Researchers in Europe continue to fight the good fight against cancer, a devastating disease that affects more than 3 million Europeans each year. Joining this effort are researchers and industry actors from the MIRACLE ('Magnetic isolation and molecular analysis of single circulating and disseminated tumour cells on chip') project, which clinched EUR 7 million under the 'Information and communication technologies' (ICT) Theme of the EU's Seventh Framework Programme (FP7). Their goal is to develop a fully automated, integrated lab-on-a-chip (LOC) system for the detection and characterisation of circulating and disseminated tumour cells, CTCs and DTCs. The novel LOC will lead to faster and cost-efficient diagnosis of cancer. Until now, researchers have largely focused their energies on developing cancer treatments that are based on the biology of the primary tumour. The problem, however, is that most people die because the tumour disseminates to other parts of the body. Unfortunately, sometimes tumour cells survive in spite of treatments like chemotherapy. These so-called 'occult' cells, which fall under the radar of standard tests and so remain undetected, can travel through the blood stream to different sites and develop metastatic diseases. Enter the MIRACLE project which is determined to isolate, count and characterise these low-lying cancer cells since they are believed to be therapeutically and prognostically significant. In particular, the team believes that tracking these cells could help to diagnose cancer dissemination, or to follow up patients during therapy. The MIRACLE partners explain that detection analyses of CTCs and DTCs are currently conducted in high-priced medical laboratories that take a great deal of time and exhaust a lot of energy to perform sample processing and cell isolation. Typically, more than 24 hours are needed to perform a full tumour cell detection analysis. MIRACLE's advanced LOC system will essentially help consolidate the processing steps, resulting in accelerated, user-friendly and cheaper detection of tumour cells in the blood. The MIRACLE project partners will use the expertise and know-how acquired within an earlier project to make their lab-on-chip system a reality. MASCOT ('Integrated microsystem for the magnetic isolation and analysis of single circulating tumour cells for oncology diagnostics and therapy follow-up'), which received EUR 2.5 million under the 'Information society technologies' (IST) Thematic area of the EU's Sixth Framework Programme (FP6), successfully developed individual microfluidic modules for cell isolation, cell counting, DNA (deoxyribonucleic acid) amplification and detection. Led by the Interuniversity Microelectronics Centre (IMEC) in Belgium, the MIRACLE consortium will use an array of electrochemical sensors to detect cancer cells before extracting their genetic material and amplifying multiple cancer-related markers. Ultimately, the LOC system will help revolutionise cancer diagnostics and individualised treatment approaches. MIRACLE project partners include the Universitat Rovira I Virgili (Spain), the Institut für Mikrotechnik Mainz, AdnaGen, ThinXXs and Consultech (Germany), MRC Holland (Netherlands), the Oslo University Hospital (Norway), the KTH Royal Institute of Technology, Multi-D and Fujirebio Diagnostics (Sweden), ECCO (European Cancer Organisation, Belgium), and Labman (UK).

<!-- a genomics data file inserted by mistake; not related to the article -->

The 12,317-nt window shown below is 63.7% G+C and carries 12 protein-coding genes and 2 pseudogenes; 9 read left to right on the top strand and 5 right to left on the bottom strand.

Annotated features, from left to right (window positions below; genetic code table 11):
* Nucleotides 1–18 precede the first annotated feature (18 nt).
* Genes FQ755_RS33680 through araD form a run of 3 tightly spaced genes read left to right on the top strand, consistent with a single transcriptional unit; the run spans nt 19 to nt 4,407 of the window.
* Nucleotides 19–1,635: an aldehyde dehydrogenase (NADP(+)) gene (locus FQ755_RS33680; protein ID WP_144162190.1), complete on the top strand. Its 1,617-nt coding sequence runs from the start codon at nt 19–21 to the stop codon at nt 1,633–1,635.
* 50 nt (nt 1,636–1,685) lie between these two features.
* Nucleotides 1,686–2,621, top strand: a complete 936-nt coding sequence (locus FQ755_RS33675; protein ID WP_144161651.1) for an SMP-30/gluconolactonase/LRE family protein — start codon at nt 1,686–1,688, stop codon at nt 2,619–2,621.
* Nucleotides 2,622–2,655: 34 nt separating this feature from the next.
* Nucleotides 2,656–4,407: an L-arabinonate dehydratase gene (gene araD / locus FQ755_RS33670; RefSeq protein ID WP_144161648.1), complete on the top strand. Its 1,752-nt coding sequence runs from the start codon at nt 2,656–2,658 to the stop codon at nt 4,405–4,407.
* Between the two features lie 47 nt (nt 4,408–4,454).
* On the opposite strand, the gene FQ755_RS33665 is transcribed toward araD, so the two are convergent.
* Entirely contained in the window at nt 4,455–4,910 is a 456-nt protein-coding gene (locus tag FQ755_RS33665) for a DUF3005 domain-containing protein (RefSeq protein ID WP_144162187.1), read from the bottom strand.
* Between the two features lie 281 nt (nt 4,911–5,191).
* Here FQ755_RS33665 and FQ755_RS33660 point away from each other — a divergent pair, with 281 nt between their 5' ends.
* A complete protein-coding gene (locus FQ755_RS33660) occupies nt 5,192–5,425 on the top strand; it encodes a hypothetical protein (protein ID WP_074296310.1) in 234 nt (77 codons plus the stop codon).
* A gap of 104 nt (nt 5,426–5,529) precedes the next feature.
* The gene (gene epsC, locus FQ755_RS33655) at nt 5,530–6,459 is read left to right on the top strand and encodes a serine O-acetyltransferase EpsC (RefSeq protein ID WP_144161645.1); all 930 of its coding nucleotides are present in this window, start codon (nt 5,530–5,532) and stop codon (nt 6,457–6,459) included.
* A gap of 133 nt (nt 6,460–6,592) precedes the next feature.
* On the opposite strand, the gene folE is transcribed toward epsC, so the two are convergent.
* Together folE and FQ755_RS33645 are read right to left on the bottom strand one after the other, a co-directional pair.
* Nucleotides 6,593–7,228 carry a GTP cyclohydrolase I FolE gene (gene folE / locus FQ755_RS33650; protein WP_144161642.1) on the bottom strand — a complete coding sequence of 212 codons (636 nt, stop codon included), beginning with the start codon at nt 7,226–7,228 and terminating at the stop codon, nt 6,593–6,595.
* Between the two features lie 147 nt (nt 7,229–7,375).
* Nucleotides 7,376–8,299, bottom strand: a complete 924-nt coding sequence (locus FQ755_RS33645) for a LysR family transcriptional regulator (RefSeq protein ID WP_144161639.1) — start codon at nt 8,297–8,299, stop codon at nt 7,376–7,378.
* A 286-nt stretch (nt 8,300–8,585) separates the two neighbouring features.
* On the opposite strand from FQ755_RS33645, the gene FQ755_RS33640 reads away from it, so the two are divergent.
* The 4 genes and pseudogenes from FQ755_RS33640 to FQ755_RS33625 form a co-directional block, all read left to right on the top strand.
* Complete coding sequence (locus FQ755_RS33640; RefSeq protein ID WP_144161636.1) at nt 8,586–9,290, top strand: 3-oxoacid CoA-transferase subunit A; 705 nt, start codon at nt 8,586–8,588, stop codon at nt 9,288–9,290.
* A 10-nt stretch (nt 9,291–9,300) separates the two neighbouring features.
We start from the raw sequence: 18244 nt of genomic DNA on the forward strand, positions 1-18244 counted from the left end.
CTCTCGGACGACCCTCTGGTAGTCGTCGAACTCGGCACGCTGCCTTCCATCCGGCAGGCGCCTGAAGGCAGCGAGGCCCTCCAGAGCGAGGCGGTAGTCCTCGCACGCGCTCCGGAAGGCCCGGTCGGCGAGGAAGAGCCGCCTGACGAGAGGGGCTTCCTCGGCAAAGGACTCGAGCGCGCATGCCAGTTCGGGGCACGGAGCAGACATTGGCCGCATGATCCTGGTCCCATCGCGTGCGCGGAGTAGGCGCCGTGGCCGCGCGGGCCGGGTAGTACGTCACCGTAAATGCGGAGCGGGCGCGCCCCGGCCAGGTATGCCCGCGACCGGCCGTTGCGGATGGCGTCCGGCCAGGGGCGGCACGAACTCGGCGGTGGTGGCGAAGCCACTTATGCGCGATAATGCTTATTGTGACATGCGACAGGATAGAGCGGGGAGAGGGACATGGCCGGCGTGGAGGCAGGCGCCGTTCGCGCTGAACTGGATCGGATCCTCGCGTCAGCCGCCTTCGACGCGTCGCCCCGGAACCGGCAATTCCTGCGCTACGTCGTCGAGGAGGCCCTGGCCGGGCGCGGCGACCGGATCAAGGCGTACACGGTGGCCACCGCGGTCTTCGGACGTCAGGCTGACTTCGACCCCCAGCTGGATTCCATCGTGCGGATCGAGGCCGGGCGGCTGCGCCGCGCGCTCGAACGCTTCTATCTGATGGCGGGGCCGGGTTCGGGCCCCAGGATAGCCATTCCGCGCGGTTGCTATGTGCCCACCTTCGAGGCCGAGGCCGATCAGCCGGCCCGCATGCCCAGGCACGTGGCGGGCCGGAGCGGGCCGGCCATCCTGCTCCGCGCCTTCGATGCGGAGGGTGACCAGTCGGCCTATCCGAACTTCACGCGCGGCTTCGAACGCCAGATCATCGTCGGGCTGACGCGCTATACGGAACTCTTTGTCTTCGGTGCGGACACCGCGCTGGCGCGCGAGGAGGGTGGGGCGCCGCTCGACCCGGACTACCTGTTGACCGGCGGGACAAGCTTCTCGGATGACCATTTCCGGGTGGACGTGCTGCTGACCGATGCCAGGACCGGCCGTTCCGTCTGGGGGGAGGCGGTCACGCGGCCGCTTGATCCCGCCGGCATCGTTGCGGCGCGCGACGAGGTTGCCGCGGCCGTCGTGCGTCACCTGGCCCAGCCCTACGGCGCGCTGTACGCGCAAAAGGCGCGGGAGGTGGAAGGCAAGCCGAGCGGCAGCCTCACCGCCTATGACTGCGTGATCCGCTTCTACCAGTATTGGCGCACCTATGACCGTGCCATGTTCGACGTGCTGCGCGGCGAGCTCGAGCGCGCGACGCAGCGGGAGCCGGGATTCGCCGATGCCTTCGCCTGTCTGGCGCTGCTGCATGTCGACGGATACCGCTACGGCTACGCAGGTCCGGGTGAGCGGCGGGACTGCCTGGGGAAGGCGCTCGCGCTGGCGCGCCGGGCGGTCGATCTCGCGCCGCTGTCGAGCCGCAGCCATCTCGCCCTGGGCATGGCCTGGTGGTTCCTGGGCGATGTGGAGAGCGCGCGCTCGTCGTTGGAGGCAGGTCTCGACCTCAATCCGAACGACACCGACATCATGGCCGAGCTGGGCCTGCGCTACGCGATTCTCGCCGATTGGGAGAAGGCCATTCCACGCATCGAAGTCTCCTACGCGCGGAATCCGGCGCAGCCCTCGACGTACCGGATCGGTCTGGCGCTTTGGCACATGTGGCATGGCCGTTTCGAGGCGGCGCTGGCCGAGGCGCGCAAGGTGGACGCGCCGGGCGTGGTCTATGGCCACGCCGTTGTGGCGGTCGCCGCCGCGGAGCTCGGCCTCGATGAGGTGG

Belgium, Germany, Spain, Netherlands, Norway, Sweden